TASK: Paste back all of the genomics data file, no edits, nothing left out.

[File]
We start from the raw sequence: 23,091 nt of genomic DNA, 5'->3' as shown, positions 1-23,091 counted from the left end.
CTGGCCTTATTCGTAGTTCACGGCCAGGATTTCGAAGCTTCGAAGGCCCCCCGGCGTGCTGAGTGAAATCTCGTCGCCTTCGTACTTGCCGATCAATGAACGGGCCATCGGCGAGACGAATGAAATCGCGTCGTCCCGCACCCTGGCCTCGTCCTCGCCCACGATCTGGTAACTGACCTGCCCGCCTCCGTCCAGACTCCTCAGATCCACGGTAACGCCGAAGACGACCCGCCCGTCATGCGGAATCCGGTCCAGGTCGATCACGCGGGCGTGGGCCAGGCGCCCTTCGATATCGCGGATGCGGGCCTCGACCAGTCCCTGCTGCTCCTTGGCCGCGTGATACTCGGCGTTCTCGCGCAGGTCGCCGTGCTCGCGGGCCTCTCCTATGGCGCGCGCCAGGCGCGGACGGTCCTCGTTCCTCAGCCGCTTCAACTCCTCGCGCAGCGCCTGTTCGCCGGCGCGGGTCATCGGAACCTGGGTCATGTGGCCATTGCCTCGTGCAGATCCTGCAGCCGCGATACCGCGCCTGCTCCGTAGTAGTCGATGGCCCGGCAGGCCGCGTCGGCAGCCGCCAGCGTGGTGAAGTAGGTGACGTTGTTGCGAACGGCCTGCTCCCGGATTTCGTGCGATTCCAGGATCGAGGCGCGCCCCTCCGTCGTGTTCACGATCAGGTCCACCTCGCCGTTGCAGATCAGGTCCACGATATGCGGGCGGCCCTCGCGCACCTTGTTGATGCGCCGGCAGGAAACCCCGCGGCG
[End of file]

We start from the raw sequence: 23,091 nt of genomic DNA, 5'->3' as shown, positions 1-23,091 counted from the left end.
CTGGCCTTATTCGTAGTTCACGGCCAGGATTTCGAAGCTTCGAAGGCCCCCCGGCGTGCTGAGTGAAATCTCGTCGCCTTCGTACTTGCCGATCAATGAACGGGCCATCGGCGAGACGAATGAAATCGCGTCGTCCCGCACCCTGGCCTCGTCCTCGCCCACGATCTGGTAACTGACCTGCCCGCCTCCGTCCAGACTCCTCAGATCCACGGTAACGCCGAAGACGACCCGCCCGTCATGCGGAATCCGGTCCAGGTCGATCACGCGGGCGTGGGCCAGGCGCCCTTCGATATCGCGGATGCGGGCCTCGACCAGTCCCTGCTGCTCCTTGGCCGCGTGATACTCGGCGTTCTCGCGCAGGTCGCCGTGCTCGCGGGCCTCTCCTATGGCGCGCGCCAGGCGCGGACGGTCCTCGTTCCTCAGCCGCTTCAACTCCTCGCGCAGCGCCTGTTCGCCGGCGCGGGTCATCGGAACCTGGGTCATGTGGCCATTGCCTCGTGCAGATCCTGCAGCCGCGATACCGCGCCTGCTCCGTAGTAGTCGATGGCCCGGCAGGCCGCGTCGGCAGCCGCCAGCGTGGTGAAGTAGGTGACGTTGTTGCGAACGGCCTGCTCCCGGATTTCGTGCGATTCCAGGATCGAGGCGCGCCCCTCCGTCGTGTTCACGATCAGGTCCACCTCGCCGTTGCAGATCAGGTCCACGATATGCGGGCGGCCCTCGCGCACCTTGTTGATGCGCCGGCAGGAAACCCCGCGGCG